By Muriel Mirak-Weissbach
“The first casualty when war comes is truth” — a platitude, to be sure, but one that has again assumed relevance in the midst of the war raging in Ukraine. Often truth, historical truth, is not collateral damage, but a primary target in conflict.
Sometimes part of that truth can be rescued. That is the message relayed by a bold measure taken by the European Parliament (EP) in regard to the assault on truth waged in 2020 by Azerbaijan as part of its war in Nagorno-Karabakh. On March 10, the European Parliament adopted a resolution on “Destruction of cultural heritage in Nagorno-Karabakh.” The vote tally was 635 in favor, 2 opposed and 42 abstentions. It stands out for its clarity of purpose and demands for forceful, effective action.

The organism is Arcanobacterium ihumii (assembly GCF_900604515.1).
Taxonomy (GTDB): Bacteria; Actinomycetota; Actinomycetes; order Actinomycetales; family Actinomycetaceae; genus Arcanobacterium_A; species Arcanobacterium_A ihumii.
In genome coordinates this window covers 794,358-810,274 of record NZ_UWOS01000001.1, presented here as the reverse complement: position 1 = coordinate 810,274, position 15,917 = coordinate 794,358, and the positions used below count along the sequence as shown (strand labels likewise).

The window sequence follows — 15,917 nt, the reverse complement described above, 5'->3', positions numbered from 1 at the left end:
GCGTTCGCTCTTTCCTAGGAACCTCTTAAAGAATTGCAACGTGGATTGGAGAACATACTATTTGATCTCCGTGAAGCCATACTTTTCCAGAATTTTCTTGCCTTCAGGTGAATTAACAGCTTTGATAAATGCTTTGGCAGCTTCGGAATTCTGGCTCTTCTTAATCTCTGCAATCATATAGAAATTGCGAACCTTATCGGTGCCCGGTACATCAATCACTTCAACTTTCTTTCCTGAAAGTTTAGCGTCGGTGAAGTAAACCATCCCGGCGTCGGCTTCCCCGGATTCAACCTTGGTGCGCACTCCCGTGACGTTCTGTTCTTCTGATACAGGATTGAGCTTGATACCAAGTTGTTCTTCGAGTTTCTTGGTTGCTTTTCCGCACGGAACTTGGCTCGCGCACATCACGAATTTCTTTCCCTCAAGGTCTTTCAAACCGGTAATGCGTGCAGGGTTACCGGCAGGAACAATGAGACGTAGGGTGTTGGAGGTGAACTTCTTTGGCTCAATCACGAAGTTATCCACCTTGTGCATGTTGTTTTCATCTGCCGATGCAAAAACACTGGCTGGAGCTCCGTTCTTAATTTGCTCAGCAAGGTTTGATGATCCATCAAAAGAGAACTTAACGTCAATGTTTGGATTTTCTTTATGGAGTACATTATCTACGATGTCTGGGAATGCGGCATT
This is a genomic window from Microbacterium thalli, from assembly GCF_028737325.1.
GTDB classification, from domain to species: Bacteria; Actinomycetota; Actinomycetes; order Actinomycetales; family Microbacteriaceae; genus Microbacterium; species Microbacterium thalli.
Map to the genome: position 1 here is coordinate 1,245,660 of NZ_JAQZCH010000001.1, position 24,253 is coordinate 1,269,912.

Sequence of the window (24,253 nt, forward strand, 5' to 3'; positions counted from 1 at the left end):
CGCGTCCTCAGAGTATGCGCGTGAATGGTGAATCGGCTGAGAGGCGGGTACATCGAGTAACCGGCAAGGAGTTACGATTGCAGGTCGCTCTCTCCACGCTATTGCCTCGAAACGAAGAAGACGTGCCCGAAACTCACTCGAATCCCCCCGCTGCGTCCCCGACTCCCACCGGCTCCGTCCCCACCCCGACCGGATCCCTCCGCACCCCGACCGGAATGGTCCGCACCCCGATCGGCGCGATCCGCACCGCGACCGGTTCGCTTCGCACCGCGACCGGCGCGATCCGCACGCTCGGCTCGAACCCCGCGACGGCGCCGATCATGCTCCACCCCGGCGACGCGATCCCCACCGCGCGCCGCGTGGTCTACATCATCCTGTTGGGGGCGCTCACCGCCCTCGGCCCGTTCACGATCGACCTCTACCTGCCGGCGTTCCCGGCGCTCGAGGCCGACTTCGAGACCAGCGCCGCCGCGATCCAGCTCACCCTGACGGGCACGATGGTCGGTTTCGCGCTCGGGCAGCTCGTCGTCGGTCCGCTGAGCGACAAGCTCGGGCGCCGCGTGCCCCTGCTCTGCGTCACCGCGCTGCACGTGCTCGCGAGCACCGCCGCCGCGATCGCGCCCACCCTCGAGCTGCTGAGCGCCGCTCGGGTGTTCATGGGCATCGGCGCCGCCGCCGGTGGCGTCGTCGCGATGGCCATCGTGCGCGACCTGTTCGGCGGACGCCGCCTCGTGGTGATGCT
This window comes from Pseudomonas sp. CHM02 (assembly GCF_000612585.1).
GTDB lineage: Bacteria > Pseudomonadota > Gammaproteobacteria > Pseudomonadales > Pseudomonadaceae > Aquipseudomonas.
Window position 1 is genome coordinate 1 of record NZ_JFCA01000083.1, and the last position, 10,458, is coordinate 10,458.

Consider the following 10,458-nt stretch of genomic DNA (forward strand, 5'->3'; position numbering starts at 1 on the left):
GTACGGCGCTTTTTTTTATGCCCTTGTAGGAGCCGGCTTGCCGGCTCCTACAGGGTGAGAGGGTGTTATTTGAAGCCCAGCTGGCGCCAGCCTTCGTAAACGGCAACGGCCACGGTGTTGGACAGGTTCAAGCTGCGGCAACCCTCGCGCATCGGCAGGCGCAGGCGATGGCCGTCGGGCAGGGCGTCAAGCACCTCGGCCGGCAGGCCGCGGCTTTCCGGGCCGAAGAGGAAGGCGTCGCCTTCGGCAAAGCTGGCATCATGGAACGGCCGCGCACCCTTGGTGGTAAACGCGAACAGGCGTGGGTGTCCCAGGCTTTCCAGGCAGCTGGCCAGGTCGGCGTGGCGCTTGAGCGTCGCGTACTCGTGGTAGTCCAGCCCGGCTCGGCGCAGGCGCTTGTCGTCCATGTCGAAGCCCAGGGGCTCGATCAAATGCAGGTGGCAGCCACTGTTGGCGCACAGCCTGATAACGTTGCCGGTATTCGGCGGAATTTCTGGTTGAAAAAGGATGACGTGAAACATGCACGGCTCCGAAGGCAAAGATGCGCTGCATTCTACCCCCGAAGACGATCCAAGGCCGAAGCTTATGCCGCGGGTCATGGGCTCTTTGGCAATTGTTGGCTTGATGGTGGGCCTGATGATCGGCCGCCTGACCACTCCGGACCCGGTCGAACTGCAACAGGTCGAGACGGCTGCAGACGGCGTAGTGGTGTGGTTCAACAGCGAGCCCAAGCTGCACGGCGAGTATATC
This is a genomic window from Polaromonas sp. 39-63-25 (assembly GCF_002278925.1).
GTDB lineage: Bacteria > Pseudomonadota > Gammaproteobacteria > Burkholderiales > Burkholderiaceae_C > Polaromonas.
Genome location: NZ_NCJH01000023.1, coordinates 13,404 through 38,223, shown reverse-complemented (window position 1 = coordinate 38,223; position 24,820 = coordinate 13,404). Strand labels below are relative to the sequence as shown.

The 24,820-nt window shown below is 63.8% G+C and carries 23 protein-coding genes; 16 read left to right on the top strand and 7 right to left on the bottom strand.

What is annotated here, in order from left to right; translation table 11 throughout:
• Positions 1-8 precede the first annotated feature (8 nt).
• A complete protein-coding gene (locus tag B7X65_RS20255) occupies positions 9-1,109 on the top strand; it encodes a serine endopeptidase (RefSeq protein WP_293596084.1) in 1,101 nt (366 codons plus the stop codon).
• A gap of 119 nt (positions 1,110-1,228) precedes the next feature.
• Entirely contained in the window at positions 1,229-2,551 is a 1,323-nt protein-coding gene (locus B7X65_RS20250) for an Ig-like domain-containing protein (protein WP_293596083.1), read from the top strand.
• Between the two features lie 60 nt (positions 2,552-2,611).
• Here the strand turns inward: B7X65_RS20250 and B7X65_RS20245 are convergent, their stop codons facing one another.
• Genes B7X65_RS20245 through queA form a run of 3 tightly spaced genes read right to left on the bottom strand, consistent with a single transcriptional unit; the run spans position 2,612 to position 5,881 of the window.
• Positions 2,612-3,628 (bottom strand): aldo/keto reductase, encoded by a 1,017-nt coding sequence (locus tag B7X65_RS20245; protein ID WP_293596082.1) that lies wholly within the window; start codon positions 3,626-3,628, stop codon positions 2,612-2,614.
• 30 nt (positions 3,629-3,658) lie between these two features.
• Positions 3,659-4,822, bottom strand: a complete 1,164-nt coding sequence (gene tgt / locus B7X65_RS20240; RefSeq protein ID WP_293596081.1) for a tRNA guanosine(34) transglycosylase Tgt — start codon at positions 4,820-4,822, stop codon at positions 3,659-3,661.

The text draws on a series of previous resolutions and conventions, of the EP as well as the United Nations Educational, Social and Cultural Organization (UNESCO) regarding the protection of cultural heritage, to denounce Azerbaijan’s wanton destruction of Armenian monuments in its attempt to rewrite history. Among the documents cited are “the European Cultural Convention, the revised European Convention for the Protection of Archaeological Heritage, and the Framework Convention for the Protection of National Minorities, to which Armenia and Azerbaijan are parties” as well as “the Hague Convention of 1954 for the Protection of Cultural Property in the Event of Armed Conflict,” to which both are also parties. This latter document contains protocols, one applied to occupied territories and the second, to cultural property, “which prohibits ‘any alteration to, or change of use of, a cultural property which is intended to conceal or destroy cultural, historical or scientific evidence’…”
The Physical Destruction